If you declare an attr_accessor then you can use it as a virtual attribute, which is basically an attribute on the model that isn’t persisted to the database.

Example case: you declare attr_accessor :password in your User model so that you can use it as a field in a new user form. When you receive their password in the corresponding create action, you can derive a hashed_password, persist it to the database, and discard the given password (which is done automatically at the end of the request).

attr_accessor is a core feature of Ruby and is used to generate instance variables with getter and setter methods. Its use is never required in basic Ruby (it’s a convenience).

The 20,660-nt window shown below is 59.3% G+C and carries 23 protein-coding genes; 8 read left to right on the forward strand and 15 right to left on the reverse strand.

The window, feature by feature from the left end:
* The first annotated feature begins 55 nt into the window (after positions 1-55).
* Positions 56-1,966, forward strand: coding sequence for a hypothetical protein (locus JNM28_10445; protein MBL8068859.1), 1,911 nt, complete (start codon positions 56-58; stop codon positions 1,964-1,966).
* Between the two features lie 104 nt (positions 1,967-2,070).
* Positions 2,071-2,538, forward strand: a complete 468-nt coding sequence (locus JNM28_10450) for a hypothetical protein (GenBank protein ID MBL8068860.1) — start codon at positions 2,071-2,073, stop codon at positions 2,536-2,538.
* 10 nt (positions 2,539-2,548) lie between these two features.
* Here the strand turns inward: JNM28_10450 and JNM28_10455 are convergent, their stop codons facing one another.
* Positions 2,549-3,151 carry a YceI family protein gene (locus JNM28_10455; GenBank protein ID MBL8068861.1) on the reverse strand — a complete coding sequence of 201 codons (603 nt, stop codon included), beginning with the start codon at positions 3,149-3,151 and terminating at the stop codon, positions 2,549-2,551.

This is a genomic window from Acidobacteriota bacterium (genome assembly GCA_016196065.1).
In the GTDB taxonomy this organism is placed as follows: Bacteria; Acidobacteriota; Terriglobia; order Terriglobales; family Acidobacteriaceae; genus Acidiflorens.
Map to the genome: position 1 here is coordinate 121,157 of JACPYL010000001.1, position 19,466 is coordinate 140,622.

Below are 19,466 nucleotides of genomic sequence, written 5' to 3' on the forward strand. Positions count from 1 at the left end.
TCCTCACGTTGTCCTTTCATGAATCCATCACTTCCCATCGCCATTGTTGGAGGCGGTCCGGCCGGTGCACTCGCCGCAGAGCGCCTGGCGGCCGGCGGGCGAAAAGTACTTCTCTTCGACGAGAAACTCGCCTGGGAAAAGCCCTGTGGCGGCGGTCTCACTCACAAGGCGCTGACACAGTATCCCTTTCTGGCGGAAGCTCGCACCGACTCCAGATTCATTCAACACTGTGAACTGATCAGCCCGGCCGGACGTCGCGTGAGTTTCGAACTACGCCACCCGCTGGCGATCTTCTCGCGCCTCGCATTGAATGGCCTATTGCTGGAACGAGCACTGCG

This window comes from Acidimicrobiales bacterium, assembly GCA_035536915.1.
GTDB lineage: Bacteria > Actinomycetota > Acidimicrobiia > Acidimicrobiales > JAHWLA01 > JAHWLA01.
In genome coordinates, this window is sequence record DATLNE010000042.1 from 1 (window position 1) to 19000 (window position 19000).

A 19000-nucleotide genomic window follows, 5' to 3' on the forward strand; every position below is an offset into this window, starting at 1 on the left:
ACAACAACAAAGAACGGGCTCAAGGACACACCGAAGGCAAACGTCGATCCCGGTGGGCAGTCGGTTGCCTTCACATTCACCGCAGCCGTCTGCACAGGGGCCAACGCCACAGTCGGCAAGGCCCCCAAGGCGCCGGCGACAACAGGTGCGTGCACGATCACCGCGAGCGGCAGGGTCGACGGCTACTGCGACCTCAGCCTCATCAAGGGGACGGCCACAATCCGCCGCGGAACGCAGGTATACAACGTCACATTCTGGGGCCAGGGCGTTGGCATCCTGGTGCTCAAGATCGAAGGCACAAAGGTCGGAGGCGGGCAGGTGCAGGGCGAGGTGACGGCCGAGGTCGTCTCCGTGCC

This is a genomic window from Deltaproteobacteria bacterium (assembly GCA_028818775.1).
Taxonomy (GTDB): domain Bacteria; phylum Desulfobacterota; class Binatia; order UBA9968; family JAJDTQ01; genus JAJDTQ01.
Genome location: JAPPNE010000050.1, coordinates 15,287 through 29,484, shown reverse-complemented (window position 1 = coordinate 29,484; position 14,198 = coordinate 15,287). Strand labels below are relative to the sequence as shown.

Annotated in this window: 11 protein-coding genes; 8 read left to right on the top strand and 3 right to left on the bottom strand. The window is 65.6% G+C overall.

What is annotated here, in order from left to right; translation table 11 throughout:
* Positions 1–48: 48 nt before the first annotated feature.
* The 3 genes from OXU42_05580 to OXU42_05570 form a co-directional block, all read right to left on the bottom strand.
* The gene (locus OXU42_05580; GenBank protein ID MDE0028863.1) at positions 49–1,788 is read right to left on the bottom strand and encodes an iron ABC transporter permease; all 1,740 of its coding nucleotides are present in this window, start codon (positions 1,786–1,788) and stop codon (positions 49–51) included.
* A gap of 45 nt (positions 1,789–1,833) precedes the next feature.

In the case of ActiveRecord models, getters and setters are already generated by ActiveRecord for your data columns. attr_accessor is not needed or desirable.

If you have additional instance data you don’t need to persist (i.e. it’s not a database column), you could then use attr_accessor to save yourself a few lines of code.

The similarly-named attr_accessible — which is frequently seen in Rails code and confused with attr_accessor — is a deprecated method of controlling mass assignment within ActiveRecord models. Rails 4 doesn’t support it out of the box; it has been replaced by Strong Parameters, which allows more granular control.